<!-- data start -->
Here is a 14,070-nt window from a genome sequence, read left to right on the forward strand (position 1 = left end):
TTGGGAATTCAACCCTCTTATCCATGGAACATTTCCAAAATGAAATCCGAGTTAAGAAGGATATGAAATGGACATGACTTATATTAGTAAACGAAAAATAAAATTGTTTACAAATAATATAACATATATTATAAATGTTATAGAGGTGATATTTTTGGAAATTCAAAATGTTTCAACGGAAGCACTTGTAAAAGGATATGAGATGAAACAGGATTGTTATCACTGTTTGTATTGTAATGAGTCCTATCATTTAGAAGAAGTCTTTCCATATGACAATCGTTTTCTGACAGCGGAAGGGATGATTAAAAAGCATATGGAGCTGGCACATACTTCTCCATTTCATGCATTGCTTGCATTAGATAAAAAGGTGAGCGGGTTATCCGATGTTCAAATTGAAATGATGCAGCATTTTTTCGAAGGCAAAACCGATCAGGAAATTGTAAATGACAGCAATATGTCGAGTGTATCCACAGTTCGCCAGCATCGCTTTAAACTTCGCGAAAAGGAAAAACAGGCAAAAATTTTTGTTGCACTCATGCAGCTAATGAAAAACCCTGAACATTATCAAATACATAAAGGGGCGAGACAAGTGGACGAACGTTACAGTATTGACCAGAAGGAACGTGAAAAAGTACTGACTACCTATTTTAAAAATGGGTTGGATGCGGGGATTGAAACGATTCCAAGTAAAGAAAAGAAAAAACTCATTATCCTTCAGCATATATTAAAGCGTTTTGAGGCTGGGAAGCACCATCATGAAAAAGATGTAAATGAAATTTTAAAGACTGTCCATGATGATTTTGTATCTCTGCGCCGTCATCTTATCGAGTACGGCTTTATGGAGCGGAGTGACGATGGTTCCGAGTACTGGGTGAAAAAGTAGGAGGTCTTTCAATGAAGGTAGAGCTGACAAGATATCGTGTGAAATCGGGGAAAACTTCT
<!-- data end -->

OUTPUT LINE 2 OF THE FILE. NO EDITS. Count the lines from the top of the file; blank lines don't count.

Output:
TTGGGAATTCAACCCTCTTATCCATGGAACATTTCCAAAATGAAATCCGAGTTAAGAAGGATATGAAATGGACATGACTTATATTAGTAAACGAAAAATAAAATTGTTTACAAATAATATAACATATATTATAAATGTTATAGAGGTGATATTTTTGGAAATTCAAAATGTTTCAACGGAAGCACTTGTAAAAGGATATGAGATGAAACAGGATTGTTATCACTGTTTGTATTGTAATGAGTCCTATCATTTAGAAGAAGTCTTTCCATATGACAATCGTTTTCTGACAGCGGAAGGGATGATTAAAAAGCATATGGAGCTGGCACATACTTCTCCATTTCATGCATTGCTTGCATTAGATAAAAAGGTGAGCGGGTTATCCGATGTTCAAATTGAAATGATGCAGCATTTTTTCGAAGGCAAAACCGATCAGGAAATTGTAAATGACAGCAATATGTCGAGTGTATCCACAGTTCGCCAGCATCGCTTTAAACTTCGCGAAAAGGAAAAACAGGCAAAAATTTTTGTTGCACTCATGCAGCTAATGAAAAACCCTGAACATTATCAAATACATAAAGGGGCGAGACAAGTGGACGAACGTTACAGTATTGACCAGAAGGAACGTGAAAAAGTACTGACTACCTATTTTAAAAATGGGTTGGATGCGGGGATTGAAACGATTCCAAGTAAAGAAAAGAAAAAACTCATTATCCTTCAGCATATATTAAAGCGTTTTGAGGCTGGGAAGCACCATCATGAAAAAGATGTAAATGAAATTTTAAAGACTGTCCATGATGATTTTGTATCTCTGCGCCGTCATCTTATCGAGTACGGCTTTATGGAGCGGAGTGACGATGGTTCCGAGTACTGGGTGAAAAAGTAGGAGGTCTTTCAATGAAGGTAGAGCTGACAAGATATCGTGTGAAATCGGGGAAAACTTCT